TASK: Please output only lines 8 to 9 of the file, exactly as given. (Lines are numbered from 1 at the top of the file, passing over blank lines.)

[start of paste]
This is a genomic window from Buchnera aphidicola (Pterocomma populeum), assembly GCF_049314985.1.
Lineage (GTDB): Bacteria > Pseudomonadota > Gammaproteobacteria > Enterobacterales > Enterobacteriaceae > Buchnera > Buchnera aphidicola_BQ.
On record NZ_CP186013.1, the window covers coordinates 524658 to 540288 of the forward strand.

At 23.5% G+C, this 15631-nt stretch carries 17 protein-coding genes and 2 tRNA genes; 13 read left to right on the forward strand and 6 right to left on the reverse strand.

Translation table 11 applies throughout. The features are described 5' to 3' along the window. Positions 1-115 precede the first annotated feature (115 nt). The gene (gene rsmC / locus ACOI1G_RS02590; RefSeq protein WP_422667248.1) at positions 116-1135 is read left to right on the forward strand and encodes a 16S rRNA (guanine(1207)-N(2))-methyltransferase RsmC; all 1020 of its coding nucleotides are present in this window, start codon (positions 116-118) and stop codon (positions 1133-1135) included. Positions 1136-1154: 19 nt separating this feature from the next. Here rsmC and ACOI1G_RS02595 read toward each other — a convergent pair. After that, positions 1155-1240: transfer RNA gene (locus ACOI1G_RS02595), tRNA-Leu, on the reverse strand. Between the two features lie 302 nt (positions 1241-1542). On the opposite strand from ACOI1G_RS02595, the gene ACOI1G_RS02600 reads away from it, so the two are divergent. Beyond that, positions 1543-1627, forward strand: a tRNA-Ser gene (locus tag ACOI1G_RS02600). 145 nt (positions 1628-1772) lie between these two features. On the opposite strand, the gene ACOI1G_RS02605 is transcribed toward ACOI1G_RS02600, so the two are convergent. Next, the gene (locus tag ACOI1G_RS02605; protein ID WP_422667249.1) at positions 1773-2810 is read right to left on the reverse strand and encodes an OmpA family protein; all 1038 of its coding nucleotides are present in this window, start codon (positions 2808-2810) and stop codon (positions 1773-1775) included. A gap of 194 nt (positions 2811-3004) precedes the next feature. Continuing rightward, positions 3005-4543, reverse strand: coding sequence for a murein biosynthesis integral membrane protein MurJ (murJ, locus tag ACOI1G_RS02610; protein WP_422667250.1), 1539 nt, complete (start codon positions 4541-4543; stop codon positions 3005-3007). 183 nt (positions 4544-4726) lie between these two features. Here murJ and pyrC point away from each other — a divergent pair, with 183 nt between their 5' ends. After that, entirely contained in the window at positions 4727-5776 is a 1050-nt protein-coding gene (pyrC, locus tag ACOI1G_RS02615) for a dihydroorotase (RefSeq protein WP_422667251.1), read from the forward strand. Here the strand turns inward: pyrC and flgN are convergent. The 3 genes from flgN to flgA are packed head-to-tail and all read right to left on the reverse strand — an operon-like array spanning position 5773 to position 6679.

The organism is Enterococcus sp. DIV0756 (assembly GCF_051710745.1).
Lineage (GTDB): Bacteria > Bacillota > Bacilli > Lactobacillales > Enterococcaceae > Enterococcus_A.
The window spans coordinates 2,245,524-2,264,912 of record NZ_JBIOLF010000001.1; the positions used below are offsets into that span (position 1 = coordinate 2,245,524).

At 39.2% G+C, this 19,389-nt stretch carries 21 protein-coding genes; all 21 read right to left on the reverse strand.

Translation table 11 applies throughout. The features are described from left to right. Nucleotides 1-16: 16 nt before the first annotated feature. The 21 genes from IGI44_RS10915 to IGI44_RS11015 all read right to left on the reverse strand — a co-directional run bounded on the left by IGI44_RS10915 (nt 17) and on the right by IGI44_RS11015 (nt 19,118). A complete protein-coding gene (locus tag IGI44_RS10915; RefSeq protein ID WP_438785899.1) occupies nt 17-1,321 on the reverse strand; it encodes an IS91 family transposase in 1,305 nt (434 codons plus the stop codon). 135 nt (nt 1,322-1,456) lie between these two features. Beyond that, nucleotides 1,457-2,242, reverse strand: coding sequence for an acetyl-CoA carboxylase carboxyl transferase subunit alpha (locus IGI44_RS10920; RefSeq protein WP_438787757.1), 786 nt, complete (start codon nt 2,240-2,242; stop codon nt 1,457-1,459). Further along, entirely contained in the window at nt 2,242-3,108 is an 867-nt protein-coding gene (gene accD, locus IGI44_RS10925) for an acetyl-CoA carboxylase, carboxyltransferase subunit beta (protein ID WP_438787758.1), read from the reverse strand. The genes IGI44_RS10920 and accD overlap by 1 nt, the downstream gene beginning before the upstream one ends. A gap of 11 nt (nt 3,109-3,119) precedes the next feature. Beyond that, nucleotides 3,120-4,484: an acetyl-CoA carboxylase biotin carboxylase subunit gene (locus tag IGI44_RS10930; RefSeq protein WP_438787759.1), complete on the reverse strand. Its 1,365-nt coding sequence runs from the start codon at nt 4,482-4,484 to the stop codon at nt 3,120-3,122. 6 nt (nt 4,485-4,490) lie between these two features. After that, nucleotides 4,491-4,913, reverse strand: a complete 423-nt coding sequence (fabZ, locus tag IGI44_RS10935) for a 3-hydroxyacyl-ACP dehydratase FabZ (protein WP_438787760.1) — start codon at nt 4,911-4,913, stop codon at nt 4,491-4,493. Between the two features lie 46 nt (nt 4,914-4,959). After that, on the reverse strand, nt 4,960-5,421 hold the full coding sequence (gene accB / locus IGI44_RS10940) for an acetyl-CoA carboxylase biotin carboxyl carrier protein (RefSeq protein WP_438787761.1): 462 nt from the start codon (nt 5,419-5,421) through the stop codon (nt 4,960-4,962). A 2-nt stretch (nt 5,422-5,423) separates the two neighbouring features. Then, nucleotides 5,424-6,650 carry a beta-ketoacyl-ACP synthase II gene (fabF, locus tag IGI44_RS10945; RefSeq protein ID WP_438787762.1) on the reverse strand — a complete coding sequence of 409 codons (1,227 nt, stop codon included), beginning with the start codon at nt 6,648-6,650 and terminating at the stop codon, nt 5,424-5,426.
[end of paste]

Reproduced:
The window spans coordinates 2,245,524-2,264,912 of record NZ_JBIOLF010000001.1; the positions used below are offsets into that span (position 1 = coordinate 2,245,524).

At 39.2% G+C, this 19,389-nt stretch carries 21 protein-coding genes; all 21 read right to left on the reverse strand.